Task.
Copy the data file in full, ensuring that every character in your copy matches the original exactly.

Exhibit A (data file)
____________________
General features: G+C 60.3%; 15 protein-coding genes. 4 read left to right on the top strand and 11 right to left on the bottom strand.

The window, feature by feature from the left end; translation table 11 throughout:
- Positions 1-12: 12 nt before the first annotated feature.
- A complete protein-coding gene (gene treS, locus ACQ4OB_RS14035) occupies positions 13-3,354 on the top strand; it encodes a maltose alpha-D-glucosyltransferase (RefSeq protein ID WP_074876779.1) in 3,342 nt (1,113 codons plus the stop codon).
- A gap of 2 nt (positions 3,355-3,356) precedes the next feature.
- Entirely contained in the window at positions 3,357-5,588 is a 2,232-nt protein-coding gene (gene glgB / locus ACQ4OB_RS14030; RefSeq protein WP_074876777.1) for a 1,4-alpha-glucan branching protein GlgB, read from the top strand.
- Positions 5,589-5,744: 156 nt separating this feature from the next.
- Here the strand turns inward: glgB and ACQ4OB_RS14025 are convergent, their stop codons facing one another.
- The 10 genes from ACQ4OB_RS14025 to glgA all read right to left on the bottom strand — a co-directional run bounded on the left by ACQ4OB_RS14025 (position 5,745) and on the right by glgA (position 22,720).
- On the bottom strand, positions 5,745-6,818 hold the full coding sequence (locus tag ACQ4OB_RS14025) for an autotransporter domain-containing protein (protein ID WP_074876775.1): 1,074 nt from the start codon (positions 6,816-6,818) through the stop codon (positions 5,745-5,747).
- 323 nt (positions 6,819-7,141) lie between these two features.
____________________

General features: G+C 60.3%; 15 protein-coding genes. 4 read left to right on the top strand and 11 right to left on the bottom strand.

The window, feature by feature from the left end; translation table 11 throughout:
- Positions 1-12: 12 nt before the first annotated feature.
- A complete protein-coding gene (gene treS, locus ACQ4OB_RS14035) occupies positions 13-3,354 on the top strand; it encodes a maltose alpha-D-glucosyltransferase (RefSeq protein ID WP_074876779.1) in 3,342 nt (1,113 codons plus the stop codon).
- A gap of 2 nt (positions 3,355-3,356) precedes the next feature.
- Entirely contained in the window at positions 3,357-5,588 is a 2,232-nt protein-coding gene (gene glgB / locus ACQ4OB_RS14030; RefSeq protein WP_074876777.1) for a 1,4-alpha-glucan branching protein GlgB, read from the top strand.
- Positions 5,589-5,744: 156 nt separating this feature from the next.
- Here the strand turns inward: glgB and ACQ4OB_RS14025 are convergent, their stop codons facing one another.
- The 10 genes from ACQ4OB_RS14025 to glgA all read right to left on the bottom strand — a co-directional run bounded on the left by ACQ4OB_RS14025 (position 5,745) and on the right by glgA (position 22,720).
- On the bottom strand, positions 5,745-6,818 hold the full coding sequence (locus tag ACQ4OB_RS14025) for an autotransporter domain-containing protein (protein ID WP_074876775.1): 1,074 nt from the start codon (positions 6,816-6,818) through the stop codon (positions 5,745-5,747).
- 323 nt (positions 6,819-7,141) lie between these two features.